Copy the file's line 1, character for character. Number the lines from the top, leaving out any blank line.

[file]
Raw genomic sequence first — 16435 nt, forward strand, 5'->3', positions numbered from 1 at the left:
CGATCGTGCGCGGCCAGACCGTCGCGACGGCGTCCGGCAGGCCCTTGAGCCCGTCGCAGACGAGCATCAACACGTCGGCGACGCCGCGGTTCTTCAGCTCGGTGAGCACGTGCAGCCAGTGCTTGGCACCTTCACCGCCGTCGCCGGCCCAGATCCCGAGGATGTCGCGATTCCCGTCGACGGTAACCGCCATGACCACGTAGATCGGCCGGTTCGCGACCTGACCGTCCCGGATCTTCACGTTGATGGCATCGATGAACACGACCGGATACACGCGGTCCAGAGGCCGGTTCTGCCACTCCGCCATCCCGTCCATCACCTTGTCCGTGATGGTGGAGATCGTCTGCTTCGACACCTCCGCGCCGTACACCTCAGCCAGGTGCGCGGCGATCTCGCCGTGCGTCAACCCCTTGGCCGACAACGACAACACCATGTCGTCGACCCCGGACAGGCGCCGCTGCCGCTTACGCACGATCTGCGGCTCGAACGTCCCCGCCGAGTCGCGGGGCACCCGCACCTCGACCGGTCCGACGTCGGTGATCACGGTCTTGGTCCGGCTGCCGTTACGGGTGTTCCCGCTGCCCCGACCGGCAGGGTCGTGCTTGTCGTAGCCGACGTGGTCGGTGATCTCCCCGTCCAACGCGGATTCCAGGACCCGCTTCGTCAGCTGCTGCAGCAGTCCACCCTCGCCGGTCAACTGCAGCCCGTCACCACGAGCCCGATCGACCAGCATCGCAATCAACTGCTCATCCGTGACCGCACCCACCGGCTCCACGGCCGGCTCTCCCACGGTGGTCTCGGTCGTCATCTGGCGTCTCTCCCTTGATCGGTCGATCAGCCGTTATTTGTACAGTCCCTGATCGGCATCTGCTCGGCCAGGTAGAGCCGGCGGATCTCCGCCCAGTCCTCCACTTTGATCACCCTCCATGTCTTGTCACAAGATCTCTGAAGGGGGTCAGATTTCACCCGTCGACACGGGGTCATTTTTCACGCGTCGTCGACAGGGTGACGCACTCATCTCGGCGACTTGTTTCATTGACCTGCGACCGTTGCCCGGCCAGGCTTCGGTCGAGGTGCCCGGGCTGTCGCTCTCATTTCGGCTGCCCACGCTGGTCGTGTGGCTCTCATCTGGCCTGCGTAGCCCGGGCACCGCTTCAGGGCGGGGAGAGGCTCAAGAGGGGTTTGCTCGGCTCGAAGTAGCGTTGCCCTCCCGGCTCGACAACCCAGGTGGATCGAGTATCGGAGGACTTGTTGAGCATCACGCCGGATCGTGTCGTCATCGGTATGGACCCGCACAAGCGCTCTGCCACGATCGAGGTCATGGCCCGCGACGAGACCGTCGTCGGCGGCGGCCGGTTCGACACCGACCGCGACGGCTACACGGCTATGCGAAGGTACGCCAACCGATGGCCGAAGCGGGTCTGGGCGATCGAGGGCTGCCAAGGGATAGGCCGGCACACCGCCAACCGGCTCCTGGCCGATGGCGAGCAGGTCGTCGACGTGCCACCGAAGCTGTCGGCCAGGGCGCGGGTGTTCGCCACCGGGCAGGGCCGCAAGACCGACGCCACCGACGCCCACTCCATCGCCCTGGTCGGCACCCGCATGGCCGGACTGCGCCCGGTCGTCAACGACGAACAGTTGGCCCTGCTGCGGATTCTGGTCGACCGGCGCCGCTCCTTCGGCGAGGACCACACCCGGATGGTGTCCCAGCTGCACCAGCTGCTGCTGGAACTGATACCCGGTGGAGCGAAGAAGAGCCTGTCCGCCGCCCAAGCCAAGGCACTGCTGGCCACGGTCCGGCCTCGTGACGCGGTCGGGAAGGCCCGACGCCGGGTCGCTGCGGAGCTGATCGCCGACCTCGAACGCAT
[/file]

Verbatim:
Raw genomic sequence first — 16435 nt, forward strand, 5'->3', positions numbered from 1 at the left: